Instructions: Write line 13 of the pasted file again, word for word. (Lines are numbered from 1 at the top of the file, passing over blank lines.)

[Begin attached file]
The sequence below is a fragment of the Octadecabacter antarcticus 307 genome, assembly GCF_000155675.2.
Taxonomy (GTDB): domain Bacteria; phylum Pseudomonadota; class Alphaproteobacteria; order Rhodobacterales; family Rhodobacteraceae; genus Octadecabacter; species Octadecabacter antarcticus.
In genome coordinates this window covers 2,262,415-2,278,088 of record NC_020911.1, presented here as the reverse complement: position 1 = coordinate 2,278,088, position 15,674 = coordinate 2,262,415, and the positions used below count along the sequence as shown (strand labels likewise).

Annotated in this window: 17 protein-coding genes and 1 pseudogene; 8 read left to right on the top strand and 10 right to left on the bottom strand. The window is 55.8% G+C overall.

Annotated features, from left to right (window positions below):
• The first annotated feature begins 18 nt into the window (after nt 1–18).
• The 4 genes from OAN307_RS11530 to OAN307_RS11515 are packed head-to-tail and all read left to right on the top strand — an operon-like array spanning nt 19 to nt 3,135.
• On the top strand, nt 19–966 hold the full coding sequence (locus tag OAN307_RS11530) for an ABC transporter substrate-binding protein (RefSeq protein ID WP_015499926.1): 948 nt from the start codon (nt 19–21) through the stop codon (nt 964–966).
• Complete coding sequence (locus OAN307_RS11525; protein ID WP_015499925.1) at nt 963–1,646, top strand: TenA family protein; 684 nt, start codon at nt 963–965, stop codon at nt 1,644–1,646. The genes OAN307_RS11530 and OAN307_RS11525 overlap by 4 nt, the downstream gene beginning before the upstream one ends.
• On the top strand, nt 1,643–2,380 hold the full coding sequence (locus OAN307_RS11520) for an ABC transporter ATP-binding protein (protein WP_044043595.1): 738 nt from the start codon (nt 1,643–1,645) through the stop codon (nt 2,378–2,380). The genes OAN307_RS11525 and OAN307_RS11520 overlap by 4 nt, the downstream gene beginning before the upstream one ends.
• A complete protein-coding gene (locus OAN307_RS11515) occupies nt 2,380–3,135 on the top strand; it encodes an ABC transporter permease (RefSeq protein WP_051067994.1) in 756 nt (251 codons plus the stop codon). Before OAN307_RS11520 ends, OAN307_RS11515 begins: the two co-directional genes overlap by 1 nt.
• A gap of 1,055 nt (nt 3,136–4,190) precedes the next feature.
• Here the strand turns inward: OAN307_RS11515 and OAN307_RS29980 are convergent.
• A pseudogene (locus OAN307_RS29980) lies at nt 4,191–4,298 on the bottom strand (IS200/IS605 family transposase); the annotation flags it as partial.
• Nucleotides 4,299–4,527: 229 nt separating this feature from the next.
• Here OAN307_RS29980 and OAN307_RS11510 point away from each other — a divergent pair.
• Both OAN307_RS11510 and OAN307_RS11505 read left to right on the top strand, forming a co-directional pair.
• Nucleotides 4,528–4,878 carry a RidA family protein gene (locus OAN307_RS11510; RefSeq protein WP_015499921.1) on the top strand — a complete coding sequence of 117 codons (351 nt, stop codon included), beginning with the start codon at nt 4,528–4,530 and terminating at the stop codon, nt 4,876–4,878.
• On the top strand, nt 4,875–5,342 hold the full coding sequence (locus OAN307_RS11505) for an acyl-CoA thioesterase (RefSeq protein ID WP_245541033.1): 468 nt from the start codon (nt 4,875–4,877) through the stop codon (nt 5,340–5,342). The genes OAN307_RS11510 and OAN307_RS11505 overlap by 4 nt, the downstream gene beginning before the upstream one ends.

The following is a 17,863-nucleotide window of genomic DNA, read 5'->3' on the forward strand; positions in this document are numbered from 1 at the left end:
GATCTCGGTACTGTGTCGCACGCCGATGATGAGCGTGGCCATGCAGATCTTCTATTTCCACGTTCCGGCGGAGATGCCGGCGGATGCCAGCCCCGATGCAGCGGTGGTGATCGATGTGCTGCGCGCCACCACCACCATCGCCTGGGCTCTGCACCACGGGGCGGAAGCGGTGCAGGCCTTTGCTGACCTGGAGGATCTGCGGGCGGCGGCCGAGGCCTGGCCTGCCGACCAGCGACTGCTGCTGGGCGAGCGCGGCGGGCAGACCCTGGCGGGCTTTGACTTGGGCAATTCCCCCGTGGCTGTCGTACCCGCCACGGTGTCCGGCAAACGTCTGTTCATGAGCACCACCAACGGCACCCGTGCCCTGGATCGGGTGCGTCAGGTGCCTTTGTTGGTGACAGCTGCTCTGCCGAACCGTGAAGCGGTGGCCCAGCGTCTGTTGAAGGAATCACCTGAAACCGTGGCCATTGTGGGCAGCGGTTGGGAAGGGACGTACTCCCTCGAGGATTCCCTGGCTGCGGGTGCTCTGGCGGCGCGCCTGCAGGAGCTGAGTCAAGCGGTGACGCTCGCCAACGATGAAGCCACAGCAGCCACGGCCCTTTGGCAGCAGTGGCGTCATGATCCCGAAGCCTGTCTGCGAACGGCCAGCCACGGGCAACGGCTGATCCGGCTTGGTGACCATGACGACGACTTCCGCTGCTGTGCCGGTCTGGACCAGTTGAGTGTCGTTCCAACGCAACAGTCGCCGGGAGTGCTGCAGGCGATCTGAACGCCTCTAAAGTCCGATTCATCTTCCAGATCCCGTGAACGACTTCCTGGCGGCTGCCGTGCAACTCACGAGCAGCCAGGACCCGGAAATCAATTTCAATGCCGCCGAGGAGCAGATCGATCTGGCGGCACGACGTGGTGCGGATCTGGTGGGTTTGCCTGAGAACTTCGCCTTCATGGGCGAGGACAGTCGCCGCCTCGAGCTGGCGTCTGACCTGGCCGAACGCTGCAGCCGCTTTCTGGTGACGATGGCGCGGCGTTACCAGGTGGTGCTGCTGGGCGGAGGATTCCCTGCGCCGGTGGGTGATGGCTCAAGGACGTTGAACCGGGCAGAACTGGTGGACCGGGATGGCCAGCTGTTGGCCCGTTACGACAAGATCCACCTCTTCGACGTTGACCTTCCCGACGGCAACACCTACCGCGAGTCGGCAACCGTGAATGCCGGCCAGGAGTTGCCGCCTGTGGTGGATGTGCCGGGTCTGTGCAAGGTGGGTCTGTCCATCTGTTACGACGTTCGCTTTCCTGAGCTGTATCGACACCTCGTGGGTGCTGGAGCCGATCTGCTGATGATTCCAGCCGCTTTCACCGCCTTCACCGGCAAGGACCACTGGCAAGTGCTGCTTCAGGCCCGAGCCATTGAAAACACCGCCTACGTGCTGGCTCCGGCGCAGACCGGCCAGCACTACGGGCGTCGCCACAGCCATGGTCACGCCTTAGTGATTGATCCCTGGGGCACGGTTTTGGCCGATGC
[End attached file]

• Here the strand turns inward: OAN307_RS11515 and OAN307_RS29980 are convergent.